Challenging Myths about Immigrants and Immigration: A Seven-Part Series

Immigrants and immigration-related identities are among the many important stories of faculty, staff, and students in our diverse MC community. Thus this series seeks to challenge harmful myths surrounding immigrants and immigration, with each reflection focused on challenging a particular myth. Facts and statistics presented in the series come from a resource called “Common Myths about Immigrants and Immigration in Tennessee” that was developed by Allies of Knoxville’s Immigrant Neighbors (AKIN) and adapted by Blount County United (BCU) Education Committee and Blount County Showing Up for Racial Justice (SURJ). “Common Myths about Immigrants and Immigration in Tennessee,” 2011. 

– Fact #3 –

Immigrants pay taxes. In fact, Tennessee government is funded by sales and property taxes. Everyone pays these taxes, and the TN Comptroller reports that “Unauthorized [immigrants] contribute to state and local revenue through sales taxes; property taxes included in rents and other consumption taxes” (TN Comptroller Report on Immigration). Despite the legal obstacles, an estimated 60% of undocumented immigrants also pay federal income tax without access to the many federal programs they fund (Pew Hispanic Center).

Undocumented workers also pay an estimated $7 billion in Social Security and $1.5 billion in Medicare taxes a year, with little hope of ever receiving benefits (Social Security Administration). By the end of the 2000 tax year, there was $374 billion in the Social Security Suspense File from undocumented workers.

Reflection by DR. KATHIE SHIBA

All of us pay taxes to fund public schools and local government services including highways, fire and rescue services, law enforcement, parks and recreation, community centers, public transportation, health care, corrections (prisons, juvenile justice programs, and parole), care for persons with mental illness and developmental disabilities, environmental projects, and more. We are able to use these different services without question.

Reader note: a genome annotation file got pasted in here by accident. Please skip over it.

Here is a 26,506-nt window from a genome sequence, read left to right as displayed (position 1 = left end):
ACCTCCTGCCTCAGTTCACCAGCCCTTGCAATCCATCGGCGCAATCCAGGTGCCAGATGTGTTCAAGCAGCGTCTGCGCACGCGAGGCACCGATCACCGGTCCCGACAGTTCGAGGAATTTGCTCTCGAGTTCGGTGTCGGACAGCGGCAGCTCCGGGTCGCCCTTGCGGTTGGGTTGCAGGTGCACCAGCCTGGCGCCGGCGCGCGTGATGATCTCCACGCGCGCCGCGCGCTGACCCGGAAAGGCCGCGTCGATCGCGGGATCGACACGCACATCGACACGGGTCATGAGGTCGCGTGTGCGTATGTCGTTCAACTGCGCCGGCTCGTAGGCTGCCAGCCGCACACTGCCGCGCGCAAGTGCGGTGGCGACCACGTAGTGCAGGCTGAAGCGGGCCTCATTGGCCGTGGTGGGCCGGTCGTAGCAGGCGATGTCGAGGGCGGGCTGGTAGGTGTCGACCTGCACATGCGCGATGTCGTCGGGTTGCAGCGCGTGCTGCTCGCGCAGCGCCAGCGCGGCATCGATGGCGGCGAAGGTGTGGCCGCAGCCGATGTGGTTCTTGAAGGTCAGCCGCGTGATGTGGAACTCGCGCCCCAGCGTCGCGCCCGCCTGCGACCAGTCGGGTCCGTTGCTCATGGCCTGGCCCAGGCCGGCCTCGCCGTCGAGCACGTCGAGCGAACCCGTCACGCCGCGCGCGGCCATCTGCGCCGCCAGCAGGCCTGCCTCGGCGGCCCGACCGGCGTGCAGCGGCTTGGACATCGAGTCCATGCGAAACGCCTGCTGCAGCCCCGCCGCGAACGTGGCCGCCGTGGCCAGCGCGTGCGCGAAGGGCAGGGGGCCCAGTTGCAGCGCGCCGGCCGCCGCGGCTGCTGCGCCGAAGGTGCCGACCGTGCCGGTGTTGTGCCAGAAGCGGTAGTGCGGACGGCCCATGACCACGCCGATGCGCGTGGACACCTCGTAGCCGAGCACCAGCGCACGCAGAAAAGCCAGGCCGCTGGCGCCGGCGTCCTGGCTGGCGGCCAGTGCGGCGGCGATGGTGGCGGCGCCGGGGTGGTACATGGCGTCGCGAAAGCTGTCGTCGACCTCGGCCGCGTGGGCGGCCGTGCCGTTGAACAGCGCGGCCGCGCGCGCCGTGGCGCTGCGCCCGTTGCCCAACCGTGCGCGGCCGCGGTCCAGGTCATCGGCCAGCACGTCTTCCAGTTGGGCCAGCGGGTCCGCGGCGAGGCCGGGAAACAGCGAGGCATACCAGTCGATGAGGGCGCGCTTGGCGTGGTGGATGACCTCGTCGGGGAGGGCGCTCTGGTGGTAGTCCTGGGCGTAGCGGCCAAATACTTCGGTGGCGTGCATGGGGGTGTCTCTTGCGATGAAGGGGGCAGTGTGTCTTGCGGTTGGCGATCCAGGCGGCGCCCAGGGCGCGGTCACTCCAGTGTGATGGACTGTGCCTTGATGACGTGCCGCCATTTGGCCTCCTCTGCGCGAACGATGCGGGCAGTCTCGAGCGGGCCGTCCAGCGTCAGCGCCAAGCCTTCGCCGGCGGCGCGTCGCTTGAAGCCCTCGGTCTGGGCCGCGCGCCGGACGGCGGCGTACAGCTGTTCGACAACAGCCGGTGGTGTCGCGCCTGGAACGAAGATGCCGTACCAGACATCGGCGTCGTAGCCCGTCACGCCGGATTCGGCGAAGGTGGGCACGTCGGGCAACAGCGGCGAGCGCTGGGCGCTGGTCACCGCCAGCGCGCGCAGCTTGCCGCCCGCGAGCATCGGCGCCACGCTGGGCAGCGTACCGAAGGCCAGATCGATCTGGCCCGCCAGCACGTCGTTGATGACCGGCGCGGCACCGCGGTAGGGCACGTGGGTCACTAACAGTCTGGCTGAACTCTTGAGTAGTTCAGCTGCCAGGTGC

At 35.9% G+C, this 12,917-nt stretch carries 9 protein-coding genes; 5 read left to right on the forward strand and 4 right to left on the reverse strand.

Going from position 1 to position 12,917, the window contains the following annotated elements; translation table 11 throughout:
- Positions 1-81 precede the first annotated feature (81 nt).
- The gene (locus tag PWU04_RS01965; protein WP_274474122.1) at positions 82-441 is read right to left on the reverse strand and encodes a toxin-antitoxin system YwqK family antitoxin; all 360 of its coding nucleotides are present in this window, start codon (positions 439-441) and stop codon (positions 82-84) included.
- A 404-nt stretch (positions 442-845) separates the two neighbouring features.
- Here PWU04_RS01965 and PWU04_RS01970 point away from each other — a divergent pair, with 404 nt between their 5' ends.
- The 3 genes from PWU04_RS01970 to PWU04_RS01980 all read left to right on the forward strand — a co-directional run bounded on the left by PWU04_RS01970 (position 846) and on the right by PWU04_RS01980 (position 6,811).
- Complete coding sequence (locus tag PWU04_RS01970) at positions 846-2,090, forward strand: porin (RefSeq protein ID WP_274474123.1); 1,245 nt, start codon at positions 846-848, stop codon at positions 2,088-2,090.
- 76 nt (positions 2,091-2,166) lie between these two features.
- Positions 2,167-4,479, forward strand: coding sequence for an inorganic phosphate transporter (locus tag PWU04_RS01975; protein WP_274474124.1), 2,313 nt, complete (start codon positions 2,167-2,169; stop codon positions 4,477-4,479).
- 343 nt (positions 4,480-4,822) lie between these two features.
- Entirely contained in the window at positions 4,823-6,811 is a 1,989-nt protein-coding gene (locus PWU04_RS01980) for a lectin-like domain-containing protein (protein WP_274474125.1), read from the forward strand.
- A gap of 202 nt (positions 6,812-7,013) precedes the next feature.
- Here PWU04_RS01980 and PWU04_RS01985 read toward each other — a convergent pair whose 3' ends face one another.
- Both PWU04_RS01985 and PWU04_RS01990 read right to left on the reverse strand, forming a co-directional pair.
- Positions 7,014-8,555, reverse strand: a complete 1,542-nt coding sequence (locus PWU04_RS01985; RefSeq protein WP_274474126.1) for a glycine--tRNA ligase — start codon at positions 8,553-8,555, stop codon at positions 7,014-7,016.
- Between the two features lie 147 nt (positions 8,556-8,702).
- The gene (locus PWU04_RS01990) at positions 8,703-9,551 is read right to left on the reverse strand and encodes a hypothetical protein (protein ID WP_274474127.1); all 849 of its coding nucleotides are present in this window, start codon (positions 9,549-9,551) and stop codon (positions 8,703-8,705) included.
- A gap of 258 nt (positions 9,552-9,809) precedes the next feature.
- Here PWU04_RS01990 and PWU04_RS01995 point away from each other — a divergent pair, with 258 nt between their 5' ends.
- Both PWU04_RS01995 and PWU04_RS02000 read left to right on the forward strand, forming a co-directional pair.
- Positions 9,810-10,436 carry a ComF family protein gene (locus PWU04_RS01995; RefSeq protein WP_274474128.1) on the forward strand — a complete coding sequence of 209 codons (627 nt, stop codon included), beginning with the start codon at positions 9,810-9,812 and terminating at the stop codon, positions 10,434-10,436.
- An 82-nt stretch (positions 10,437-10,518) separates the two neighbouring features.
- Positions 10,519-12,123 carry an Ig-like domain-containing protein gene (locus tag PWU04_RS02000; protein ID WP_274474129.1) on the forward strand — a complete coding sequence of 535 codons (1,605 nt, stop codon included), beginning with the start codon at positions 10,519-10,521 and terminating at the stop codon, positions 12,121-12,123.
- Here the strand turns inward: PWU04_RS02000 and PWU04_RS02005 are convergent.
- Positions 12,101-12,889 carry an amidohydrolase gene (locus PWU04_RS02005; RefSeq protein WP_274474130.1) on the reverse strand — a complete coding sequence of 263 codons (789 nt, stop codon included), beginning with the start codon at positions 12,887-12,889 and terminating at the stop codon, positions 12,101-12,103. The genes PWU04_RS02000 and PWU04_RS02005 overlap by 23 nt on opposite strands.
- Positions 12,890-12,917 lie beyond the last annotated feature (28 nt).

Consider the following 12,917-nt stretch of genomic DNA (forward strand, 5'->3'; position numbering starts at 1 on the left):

However, this is not true for undocumented workers, who are not able to use some of the services that they support, like the rest of us. You know, we expect different levels of services in our day-to-day lives, when we pay different amounts.

But, we all expect equal and equivalent levels of services when we pay (contribute) similar amounts. This is not happening for undocumented workers. In fact, the money they pay to the Social Security trust funds is a steady source of revenue for the Social Security system – this is something they will never be able to draw from, yet they are helping to pay for our retirements!

It is important to remember that undocumented immigrants support the economy in our communities – they buy clothing, eat out at restaurants, go to entertainment venues, sign cell phone contracts, pay for transportation and housing, and more. This creates jobs! Undocumented workers are not a drain on the US economy; in fact, it is clear that they contribute to our economy!

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